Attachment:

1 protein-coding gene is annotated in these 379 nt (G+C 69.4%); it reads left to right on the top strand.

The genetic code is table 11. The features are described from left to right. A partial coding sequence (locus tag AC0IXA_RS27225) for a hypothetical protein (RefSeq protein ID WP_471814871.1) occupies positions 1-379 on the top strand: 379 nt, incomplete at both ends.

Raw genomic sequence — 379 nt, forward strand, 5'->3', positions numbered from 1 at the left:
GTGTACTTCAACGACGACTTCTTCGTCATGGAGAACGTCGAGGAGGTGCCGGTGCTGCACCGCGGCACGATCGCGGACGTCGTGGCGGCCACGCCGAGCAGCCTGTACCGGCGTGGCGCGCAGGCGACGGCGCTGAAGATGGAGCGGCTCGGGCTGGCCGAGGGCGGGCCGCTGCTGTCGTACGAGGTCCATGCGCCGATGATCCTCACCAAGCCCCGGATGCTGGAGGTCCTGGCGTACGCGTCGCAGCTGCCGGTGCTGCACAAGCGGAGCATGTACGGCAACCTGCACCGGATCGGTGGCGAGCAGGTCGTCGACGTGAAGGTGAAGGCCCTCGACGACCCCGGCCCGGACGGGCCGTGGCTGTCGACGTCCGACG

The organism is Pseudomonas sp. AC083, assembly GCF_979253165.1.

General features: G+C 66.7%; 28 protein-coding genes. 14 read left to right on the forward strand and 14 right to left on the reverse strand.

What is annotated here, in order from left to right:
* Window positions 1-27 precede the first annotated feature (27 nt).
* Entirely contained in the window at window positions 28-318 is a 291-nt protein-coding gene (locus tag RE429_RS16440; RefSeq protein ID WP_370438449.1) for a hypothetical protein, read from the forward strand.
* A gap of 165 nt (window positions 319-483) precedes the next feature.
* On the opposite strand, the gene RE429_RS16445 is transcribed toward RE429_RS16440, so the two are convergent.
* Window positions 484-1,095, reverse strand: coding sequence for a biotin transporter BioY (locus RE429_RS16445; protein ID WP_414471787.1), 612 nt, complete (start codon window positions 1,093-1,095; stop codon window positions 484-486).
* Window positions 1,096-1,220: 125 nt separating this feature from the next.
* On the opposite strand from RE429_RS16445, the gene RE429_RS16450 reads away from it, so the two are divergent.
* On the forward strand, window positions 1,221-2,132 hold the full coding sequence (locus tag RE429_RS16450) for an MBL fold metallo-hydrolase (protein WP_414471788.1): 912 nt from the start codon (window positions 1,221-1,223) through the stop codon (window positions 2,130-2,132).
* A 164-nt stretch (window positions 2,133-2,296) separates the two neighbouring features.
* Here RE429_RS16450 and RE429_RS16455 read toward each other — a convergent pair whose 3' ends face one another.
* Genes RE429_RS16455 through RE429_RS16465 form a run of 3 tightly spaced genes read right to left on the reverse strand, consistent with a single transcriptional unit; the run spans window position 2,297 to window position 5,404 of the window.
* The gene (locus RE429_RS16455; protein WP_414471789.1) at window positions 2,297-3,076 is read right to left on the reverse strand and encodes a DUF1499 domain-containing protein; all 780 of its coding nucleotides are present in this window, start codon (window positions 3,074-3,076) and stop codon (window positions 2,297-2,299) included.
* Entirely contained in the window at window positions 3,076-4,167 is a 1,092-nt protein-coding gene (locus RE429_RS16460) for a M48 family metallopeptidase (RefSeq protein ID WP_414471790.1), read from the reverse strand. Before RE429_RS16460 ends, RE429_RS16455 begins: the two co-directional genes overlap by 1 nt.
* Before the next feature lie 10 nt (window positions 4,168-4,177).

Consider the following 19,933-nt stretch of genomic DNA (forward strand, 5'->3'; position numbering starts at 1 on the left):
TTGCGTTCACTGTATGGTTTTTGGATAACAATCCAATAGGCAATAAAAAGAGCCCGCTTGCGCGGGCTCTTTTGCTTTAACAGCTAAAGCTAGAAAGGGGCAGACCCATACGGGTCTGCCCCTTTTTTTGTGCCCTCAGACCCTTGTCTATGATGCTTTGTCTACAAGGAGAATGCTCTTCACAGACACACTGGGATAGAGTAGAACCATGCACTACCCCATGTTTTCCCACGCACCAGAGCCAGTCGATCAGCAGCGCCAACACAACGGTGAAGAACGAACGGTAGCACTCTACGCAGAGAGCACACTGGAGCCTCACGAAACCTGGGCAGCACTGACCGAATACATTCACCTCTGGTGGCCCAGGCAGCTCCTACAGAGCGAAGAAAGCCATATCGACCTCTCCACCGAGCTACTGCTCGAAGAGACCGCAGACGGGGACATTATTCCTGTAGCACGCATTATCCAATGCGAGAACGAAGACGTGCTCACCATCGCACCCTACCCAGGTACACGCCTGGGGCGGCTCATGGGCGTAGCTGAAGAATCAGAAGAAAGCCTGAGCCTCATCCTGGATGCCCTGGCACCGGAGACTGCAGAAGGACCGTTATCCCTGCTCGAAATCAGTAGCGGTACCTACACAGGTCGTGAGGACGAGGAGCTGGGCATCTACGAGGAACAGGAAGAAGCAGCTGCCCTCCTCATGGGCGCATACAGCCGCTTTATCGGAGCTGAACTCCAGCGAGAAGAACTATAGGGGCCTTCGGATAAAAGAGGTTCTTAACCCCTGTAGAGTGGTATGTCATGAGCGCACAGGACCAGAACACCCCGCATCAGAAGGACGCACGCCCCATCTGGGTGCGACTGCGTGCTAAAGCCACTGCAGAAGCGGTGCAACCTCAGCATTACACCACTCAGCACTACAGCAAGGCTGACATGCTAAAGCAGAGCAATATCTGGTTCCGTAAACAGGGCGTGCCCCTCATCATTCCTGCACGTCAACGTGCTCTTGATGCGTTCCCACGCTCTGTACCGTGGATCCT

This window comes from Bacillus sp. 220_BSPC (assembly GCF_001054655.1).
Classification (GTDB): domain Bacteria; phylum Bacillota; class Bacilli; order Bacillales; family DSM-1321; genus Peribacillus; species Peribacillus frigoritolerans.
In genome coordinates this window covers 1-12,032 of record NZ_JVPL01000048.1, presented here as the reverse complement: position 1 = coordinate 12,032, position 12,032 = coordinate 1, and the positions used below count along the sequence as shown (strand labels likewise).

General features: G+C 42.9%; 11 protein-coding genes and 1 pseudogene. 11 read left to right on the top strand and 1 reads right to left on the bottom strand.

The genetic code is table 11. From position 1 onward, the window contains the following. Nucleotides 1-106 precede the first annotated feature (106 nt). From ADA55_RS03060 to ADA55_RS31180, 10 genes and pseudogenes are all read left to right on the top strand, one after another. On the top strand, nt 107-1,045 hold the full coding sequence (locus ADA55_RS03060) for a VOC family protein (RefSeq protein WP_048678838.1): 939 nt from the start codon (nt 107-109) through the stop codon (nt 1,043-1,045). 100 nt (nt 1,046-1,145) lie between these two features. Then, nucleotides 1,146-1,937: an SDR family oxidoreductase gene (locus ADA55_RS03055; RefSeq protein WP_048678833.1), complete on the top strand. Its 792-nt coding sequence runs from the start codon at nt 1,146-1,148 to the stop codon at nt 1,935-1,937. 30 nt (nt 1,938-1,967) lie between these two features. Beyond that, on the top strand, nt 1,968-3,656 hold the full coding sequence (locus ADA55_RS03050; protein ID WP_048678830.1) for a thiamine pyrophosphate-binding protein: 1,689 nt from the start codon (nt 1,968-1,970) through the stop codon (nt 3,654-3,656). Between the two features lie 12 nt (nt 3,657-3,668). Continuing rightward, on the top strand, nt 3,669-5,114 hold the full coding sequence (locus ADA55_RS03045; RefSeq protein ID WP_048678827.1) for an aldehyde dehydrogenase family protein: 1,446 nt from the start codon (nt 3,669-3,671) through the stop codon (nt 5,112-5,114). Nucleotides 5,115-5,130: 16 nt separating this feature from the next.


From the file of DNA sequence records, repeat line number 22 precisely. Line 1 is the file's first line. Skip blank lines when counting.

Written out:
Consider the following 19,933-nt stretch of genomic DNA (forward strand, 5'->3'; position numbering starts at 1 on the left):